Adopting from Denmark
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Once the seat of Viking raiders and later a major north European power, Denmark has evolved into a modern, prosperous nation that is participating in the general political and economic integration of Europe. It joined NATO in 1949 and the EEC (now the EU) in 1973. However, the country has opted out of certain elements of the European Union's Maastricht Treaty, including the European Economic and Monetary Union (EMU), European defense cooperation, and issues concerning certain justice and home affairs.
Hague Convention Information
Who Can Adopt
Adoption between the United States and Denmark is governed by the Hague Adoption Convention. Therefore to adopt from Denmark, you must first be found eligible to adopt by the U.S. Government. The U.S. Government agency responsible for making this determination is the Department of Homeland Security, U.S. Citizenship and Immigration Services (USCIS). To learn more, please read Who Can Adopt from Denmark.
Who Can Be Adopted
Because Denmark is party to the Hague Adoption Convention, children from Denmark must meet the requirements of the Convention in order to be eligible for adoption. For example, the Convention requires that Denmark attempt to place a child with a family in-country before determining that a child is eligible for intercountry adoption. In addition to Denmark's requirements, a child must meet the definition of a Convention adoptee for you to bring him or her back to the United States.
How to Adopt
Because Denmark is party to the Hague Adoption Convention, adopting from Denmark must follow a specific process designed to meet the Convention's requirements. A brief summary of the Convention adoption process is given below. You must complete these steps in the following order so that your adoption meets all necessary legal requirements:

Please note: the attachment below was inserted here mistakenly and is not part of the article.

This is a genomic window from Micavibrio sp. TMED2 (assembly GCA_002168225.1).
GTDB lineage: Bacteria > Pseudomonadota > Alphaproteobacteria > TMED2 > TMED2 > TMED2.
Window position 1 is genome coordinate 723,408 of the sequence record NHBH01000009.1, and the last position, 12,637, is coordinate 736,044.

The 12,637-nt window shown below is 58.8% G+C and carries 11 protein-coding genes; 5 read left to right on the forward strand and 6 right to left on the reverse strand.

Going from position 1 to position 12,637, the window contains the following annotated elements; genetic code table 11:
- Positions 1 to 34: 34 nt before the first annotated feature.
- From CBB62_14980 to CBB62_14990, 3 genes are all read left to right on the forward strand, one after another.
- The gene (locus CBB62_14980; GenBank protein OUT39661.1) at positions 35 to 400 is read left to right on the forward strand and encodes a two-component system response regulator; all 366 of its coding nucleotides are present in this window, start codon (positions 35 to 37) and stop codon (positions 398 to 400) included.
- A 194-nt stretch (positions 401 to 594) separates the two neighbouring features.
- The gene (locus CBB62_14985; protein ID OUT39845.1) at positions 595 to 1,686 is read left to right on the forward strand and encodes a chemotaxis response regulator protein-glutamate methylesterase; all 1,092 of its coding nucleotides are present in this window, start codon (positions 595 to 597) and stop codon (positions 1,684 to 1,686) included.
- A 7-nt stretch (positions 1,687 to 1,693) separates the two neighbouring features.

- Choose an Accredited Adoption Service Provider
- Apply to be Found Eligible to Adopt
- Be Matched with a Child
- Apply for the Child to be Found Eligible for Immigration to the United States
- Adopt the Child in Denmark
- Bring your Child Home
To learn more about this process please read How to Adopt from Denmark.
Applying for Your U.S. Passport
A valid U.S. passport is required to enter and leave Denmark. Only the U.S. Department of State has the authority to grant, issue, or verify U.S. passports. To learn more please read Traveling Abroad in Denmark.
What resources are available to assist families after the adoption?
Many adoptive parents find it important to find support after the adoption. Take advantage of all the resources available to your family -- whether it's another adoptive family, a support group, an advocacy organization, or your religious or community services.
Here are some good places to start your support group search:
NOTE: Inclusion of non-U.S. Government links does not imply endorsement of contents.
U.S. Embassy in Denmark
Dag Hammarskjolds Alle 24 2100 Copenhagen Tel: +45-3341 7100 Fax: +45-3538 9616 E-mail: CopenhagenACS@state.gov Web site: U.S. Embassy in Denmark
Danish Ministry of Justice Department of Family Law Kristineberg 6 2100 Copenhagen Tel: +45-7268 8000 Fax: +45-7268 8001 Email: firstname.lastname@example.org Web site: Danish Ministry of Justice
Danish Accredited Adoption Agencies
Elkjaervej 31 8230 Aabyhoj TEL: +45-8612 6522 Fax: +45-8619 7853 Email: email@example.com Web site: www.a-c.dk
Hovedgaden 24 3460 Birkerod TEL: +45-4581 6333 Fax: +45-4581 7482 Email: firstname.lastname@example.org Web site: www.danadopt.dk
Royal Danish Embassy
Office of Children's Issues
U.S. Citizenship and Immigration Services (USCIS)
For questions about immigration procedures, call the National Customer Service Center (NCSC) 1-800-375-5283 (TTY 1-800-767-1833)
Intercountry Adoption, Bureau of Consular Affairs. U.S. Department of State Country Information adoption.state.gov/country_information/country_specific_info.php?country-select=denmark